Members of the general public often mistakenly think Catholic schools are for Catholic students only, or that staff members at these schools will try to convert all non-Catholic students, Jones said.
“We aren’t converting or proselytizing. We accept and celebrate who they are,” Jones said. “Our ability to embrace one another is who we are.”
Students occasionally do convert to Catholicism after attending Catholic schools, but those instances are rare, she added.
Many Catholic-school teachers integrate the faith traditions of their non-Catholic students into the curriculum, teaching about the historical background or cultural significance of these religions, Wagner said. Being a part of a diverse student population seems to help children understand the importance of respecting each other’s differences, she said.
“We teach the Catholic faith, but we are also mindful and respectful of the different religions,” Wagner said.
Although they may discuss other religions, teachers do not provide religious instruction in them, Jones said. Regardless of their faith backgrounds all Catholic-school students learn about the Catholic faith and participate in all student liturgies.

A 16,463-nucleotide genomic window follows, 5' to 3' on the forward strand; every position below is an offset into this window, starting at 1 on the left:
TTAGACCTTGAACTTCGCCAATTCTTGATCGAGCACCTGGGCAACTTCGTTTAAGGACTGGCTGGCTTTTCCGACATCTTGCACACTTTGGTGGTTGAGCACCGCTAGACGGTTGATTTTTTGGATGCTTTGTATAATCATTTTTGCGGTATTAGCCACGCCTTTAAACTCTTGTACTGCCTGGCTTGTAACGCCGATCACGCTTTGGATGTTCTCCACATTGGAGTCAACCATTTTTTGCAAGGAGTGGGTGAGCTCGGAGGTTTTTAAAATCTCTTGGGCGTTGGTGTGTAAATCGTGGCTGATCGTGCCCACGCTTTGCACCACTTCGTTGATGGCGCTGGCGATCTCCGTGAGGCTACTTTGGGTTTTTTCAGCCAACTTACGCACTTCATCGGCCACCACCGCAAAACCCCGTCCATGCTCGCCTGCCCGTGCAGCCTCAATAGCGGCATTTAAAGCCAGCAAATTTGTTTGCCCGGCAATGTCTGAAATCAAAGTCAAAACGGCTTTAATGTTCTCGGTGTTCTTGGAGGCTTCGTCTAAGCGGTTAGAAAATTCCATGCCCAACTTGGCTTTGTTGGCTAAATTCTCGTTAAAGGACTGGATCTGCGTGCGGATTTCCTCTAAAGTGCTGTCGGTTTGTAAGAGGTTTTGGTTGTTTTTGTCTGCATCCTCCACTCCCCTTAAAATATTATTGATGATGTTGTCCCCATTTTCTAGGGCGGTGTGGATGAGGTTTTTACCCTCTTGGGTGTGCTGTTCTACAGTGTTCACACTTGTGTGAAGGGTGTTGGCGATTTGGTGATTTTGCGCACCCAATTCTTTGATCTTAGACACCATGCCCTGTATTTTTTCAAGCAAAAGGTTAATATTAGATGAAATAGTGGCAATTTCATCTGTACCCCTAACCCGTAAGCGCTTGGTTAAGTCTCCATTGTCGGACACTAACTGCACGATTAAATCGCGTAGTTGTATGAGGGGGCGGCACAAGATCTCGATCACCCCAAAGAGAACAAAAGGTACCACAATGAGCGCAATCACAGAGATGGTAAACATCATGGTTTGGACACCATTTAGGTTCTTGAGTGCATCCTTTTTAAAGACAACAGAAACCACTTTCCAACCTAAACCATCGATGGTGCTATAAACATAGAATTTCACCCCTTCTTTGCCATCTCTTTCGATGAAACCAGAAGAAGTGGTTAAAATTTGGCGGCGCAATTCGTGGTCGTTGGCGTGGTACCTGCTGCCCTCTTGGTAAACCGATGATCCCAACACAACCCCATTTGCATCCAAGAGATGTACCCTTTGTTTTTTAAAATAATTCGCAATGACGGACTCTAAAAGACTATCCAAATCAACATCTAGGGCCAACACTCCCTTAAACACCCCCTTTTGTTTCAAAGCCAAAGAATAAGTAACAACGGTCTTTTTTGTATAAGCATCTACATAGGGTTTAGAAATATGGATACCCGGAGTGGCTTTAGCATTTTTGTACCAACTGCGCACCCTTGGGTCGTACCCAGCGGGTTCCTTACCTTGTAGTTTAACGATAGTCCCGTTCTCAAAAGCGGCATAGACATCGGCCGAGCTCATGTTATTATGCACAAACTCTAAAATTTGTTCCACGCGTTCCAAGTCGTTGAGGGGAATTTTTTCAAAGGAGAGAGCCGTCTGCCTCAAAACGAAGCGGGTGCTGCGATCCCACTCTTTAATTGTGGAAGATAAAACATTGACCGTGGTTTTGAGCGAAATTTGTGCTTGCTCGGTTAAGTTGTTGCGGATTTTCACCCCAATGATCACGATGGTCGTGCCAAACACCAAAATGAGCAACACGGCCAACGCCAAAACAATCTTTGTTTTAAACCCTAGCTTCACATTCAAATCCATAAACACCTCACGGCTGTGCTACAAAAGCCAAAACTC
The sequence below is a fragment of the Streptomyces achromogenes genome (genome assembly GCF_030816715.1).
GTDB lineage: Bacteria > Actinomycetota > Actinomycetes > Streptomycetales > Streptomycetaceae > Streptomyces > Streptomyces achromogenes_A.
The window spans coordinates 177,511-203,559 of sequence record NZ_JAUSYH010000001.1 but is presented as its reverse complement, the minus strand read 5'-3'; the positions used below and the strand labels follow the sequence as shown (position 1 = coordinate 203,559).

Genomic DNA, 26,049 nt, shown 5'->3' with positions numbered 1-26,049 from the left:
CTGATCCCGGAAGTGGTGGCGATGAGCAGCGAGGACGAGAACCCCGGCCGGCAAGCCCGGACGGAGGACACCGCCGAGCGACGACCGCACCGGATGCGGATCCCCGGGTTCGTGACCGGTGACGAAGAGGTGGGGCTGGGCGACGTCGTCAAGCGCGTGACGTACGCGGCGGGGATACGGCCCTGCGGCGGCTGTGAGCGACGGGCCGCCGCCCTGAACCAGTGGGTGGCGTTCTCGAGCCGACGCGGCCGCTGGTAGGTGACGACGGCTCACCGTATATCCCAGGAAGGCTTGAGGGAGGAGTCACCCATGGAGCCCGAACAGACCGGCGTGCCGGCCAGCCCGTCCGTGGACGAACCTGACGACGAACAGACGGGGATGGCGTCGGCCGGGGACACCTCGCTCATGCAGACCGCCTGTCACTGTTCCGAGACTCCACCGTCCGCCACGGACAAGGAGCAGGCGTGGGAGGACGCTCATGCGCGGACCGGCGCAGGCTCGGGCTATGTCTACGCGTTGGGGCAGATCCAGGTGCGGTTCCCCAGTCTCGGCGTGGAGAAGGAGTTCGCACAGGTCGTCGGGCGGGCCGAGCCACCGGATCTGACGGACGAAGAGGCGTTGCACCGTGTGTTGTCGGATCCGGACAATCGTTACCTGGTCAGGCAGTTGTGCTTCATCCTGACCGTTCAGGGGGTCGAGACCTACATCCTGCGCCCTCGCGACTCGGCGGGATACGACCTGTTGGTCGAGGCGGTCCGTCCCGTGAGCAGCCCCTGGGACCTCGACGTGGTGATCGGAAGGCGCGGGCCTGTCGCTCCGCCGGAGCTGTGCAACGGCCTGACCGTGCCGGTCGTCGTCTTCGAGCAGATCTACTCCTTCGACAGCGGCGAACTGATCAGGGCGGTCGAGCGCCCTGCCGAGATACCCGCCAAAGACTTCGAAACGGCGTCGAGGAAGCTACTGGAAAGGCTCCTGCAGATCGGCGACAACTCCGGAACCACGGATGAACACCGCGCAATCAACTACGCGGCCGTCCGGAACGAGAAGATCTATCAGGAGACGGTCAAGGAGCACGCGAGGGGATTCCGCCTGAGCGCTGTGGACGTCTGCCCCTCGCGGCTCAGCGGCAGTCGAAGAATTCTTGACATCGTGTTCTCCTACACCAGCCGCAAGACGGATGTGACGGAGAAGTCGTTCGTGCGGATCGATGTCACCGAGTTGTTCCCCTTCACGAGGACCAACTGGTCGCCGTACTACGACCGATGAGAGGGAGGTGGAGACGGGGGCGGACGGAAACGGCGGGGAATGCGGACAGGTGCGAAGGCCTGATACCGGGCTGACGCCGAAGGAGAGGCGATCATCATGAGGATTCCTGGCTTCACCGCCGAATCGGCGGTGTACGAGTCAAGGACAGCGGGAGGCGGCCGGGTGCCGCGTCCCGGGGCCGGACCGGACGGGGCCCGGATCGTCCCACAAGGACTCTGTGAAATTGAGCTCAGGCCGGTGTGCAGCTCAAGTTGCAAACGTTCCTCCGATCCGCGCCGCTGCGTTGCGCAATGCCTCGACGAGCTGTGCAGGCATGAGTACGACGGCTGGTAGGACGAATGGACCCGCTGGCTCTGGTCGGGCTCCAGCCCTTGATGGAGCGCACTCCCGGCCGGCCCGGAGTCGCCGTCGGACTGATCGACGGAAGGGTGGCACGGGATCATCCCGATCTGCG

“They get all the religious instruction and Catholic doctrine that the other students have,” Cvik noted.
When Catholic students go forward to receive Communion, non-Catholic students either remain in the pews or go forward with their arms crossed over their chests to receive blessings from the priest, Jones said.
Non-Catholic parents don’t usually object to their children participating in Masses and learning about the Catholic faith, probably because they understand from the beginning that those things will be expected, said Sister Lurz, a member of the Sisters of St. Joseph.
“This is our reason for existence. There have been no objections from parents at all,” she said.
Non-Catholic students at Seton don’t seem to feel out of place, perhaps because Seton is a melting pot of Catholic students as well as non-Catholic students, she noted. Seton draws students from 31 Catholic parishes, so few of the students see each other in church every weekend. Many students, especially those in younger grades, probably don’t even know which classmates are Catholic and which are not.
Sixth-grader Natalia Prescod comes from a family of Methodists and Baptists, but said she feels right at home at Holy Family.
“I feel welcomed here. The teachers treat the kids with respect, and the kids treat each other with respect. I think all people should accept people of different religions,” Natalia said.